So now I’m not afraid to dream.  In fact, I’m relishing it.  I want to learn, and I never want to stop.  I want to fight for what I believe in, to support those around me, to have compassion and love, to put others before myself, and to encourage others to do the same.  When I get back to WTAMU, the school I love with all my heart, I want to ignite this fire within others as well.  I believe that all of us can unite to enact change.  It may just involve simple things, like befriending someone who has no one to talk to in class, or it may involve fighting the horrific injustice that is occurring to people, just like us, in Sudan and around the world.

Everyone can dream.  What many people often forget, though, is that dreams will always stay just that, dreams, unless we fight to make them reality.  We can all enact change.  We can all fight for good in this world.  It all starts with one person and a single act, and it grows with the support and efforts of those around us.

Wow… I’m so excited to see what we can do when we get back to WT!

~Janelle Gross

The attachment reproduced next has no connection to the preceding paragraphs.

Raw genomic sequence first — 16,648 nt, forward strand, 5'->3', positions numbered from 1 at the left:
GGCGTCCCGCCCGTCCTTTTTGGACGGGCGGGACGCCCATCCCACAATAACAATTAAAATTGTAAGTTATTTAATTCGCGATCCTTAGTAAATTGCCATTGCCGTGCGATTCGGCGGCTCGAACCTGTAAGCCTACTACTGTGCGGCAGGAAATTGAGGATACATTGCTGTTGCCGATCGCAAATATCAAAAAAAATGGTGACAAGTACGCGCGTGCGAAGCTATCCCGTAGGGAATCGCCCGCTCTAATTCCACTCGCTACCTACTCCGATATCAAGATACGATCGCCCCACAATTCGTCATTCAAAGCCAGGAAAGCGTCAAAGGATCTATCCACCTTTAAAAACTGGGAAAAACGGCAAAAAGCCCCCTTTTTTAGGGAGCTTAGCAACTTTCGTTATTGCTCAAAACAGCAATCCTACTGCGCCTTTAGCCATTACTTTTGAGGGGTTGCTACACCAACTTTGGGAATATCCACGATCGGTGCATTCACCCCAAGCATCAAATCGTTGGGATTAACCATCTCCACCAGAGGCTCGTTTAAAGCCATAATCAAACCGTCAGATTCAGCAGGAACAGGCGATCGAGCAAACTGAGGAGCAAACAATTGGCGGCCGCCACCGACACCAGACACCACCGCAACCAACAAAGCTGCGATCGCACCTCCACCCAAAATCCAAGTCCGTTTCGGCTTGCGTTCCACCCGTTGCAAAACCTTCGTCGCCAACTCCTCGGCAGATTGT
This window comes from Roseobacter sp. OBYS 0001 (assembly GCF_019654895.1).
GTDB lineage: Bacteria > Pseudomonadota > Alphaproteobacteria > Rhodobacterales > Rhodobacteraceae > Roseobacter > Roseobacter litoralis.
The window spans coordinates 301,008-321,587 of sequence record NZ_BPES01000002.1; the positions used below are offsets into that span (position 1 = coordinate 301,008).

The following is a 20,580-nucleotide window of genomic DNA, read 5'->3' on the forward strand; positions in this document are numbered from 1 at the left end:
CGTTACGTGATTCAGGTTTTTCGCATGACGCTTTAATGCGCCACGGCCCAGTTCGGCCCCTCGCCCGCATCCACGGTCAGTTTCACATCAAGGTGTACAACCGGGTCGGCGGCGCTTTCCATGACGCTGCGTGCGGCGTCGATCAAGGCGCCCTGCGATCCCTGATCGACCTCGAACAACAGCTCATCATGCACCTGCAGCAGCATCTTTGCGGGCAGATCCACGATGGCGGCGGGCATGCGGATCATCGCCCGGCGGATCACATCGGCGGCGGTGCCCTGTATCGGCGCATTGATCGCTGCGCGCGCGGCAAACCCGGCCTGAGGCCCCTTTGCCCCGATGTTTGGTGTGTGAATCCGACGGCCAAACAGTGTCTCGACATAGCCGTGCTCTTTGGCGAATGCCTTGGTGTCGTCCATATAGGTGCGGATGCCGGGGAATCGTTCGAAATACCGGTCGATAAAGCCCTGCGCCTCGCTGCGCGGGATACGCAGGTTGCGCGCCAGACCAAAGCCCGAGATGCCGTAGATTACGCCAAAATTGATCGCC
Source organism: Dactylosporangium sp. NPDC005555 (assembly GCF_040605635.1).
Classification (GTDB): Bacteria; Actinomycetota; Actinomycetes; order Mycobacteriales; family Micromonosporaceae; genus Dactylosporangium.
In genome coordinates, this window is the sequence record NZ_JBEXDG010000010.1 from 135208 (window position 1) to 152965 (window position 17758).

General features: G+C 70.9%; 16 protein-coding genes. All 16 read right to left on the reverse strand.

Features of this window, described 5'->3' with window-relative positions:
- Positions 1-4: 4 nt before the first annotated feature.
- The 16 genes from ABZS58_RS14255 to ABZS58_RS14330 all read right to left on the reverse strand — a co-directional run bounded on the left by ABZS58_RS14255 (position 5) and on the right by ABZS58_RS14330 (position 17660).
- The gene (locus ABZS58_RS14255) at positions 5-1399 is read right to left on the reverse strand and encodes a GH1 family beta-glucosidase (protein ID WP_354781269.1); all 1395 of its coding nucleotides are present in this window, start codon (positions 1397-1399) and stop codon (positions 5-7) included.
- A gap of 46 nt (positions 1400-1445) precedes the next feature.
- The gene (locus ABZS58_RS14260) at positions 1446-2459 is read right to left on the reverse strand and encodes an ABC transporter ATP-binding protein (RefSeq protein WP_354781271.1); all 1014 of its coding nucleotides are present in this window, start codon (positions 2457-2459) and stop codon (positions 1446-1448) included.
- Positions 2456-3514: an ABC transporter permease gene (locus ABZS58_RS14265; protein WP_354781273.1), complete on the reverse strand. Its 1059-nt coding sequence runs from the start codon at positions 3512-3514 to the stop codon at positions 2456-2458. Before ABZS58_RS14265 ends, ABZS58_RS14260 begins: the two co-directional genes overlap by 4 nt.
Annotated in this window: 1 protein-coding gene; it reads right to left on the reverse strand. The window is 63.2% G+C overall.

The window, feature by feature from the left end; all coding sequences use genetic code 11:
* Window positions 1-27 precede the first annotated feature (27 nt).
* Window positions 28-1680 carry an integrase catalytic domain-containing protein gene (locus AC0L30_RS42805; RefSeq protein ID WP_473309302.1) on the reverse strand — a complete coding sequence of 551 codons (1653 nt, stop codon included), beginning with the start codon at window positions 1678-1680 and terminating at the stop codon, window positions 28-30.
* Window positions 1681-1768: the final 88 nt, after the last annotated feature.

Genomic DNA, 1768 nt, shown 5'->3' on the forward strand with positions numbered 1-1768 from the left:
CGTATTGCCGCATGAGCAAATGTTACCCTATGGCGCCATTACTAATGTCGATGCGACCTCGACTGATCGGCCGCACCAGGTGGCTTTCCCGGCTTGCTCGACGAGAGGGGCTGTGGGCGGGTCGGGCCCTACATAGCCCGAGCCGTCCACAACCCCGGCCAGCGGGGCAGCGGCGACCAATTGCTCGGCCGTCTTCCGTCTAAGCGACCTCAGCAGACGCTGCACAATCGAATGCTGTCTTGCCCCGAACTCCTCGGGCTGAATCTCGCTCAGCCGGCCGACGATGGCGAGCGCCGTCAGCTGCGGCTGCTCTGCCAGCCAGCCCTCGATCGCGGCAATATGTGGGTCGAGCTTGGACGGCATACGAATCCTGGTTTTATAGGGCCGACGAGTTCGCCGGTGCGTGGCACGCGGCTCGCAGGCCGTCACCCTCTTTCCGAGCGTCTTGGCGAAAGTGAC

I’m not sure what time it is, where we are, or how long it is until we get to Chicago. What I am sure of is that I’m anxious to get home. Being on this trip has been one of the most amazing opportunities of my life. I love Europe, I loved Krakow, Auschwitz was an extremely emotional experience, and Zakopane was beautiful. All the same, there really is no place like home. Now, even though I am a bit homesick, this trip has been wonderful! I had some of the best times I’ve ever had in Poland. The first Friday night we were there, the faculty was gracious enough to trust us to go out with some local Polish (English-speaking) students. We headed to a club that was a 10-minute walk away and proceeded to talk and dance until 9:45 pm – when we had to leave for curfew. Unfortunately, this is usually the time that clubs actually get started, and the students were all extremely interesting, so I know I was sad to leave. In the conversations I had that night (there were several) I was asked about the Presidential race and who I thought would be our next president. I heard the name “Chuck Norris” every time I mentioned that we were from Texas (something that puzzled me at first, but then I remembered – of course, Walker Texas Ranger). I asked someone how they felt about the EU potentially becoming a new “United States of Europe”. And of course, I danced to some hip-hop music that was released when I was in middle school! The following Monday we trekked out to Osweciem to visit Auschwitz. That was a trip that I will never forget. The first day was not what I expected. I always picture Auschwitz-Birkenau when I picture the Holocaust. I didn’t really know much about Auschwitz I. What was so strange was that everything was still standing. The tall red brick buildings housed several different exhibits concerning those who perished. One of the displays that affected me the most was a room that displayed a huge case full of human hair found after the liberation. The fact that it was real made everything else come to life. But the part that really affected me the most was the crematorium. Apparently, this was the only crematorium that survived the liberation, only due to the fact that the German forces had converted into a bomb shelter. Walking into the undressing room and then the small, haunting gas chamber gave me a feeling of such sadness and anger that I sobbed for those lost for the next twenty minutes. Because that day had been so emotionally exhausting, visiting Aushwitz-Birkenau the second day was a very different experience. We were the first to drive up at 8:30 that morning, and it started snowing as we turned the corner. There we were faced with the “Gate of Death”. An image that will forever be linked to the tragedies that occurred there. Walking up into the tower, then through old barracks, then past the destroyed crematoriums, and seeing the red brick chimneys of hundreds of destroyed barracks, I somehow felt very empty inside. I was also almost emotionally detached – feeling like because of the day before, I didn’t think I could cry again. The night before I had just finished the book “I was Dr. Mengele’s Assistant” in which the author related his experiences as a physician working in a crematorium inside Birkenau. Being able to read a first-hand experience about a place and then walk right past it is an extremely surreal feeling. I could picture what had happened there and how that place was enshrouded in evil and death. After it was all over, I wanted to leave that place and find happiness again. Even cracking a smile there had been difficult. It was so cold that most of our teeth were chattering and limbs shaking. Although I know that I will not be able to describe how it felt to be there adequately to anyone else, I know that with my words and pictures I will surely try my best. Luckily not every day was depressing.  A lot of our time was spent in the Rynek Market Square, with horse-pulled carriages, soft snow falling, music playing, street performers, market stalls open, and people milling about. It was a beautiful, beautiful place that has its very own place in my heart. I loved being there and walking from shop to shop, finding good deals (especially since the currency exchange was in our favor!). I loved people-watching, and hearing all the Polish-speaking citizens enjoy this market they had so close to their homes. This trip was amazing and I wouldn’t have traded any of it for the world. It has inspired me to travel abroad and see more of this wonderful world. I am motivated to learn more of my own history and be aware of my surroundings. I am very grateful for the life I lead and wouldn’t change a thing. Again, although my time spent there was great, I am glad to be heading home to my loved ones. It will be nice to have a day to just sit and reflect. My plan is to sleep all day Saturday, and then get some work done on Sunday. I can’t wait to be there!! J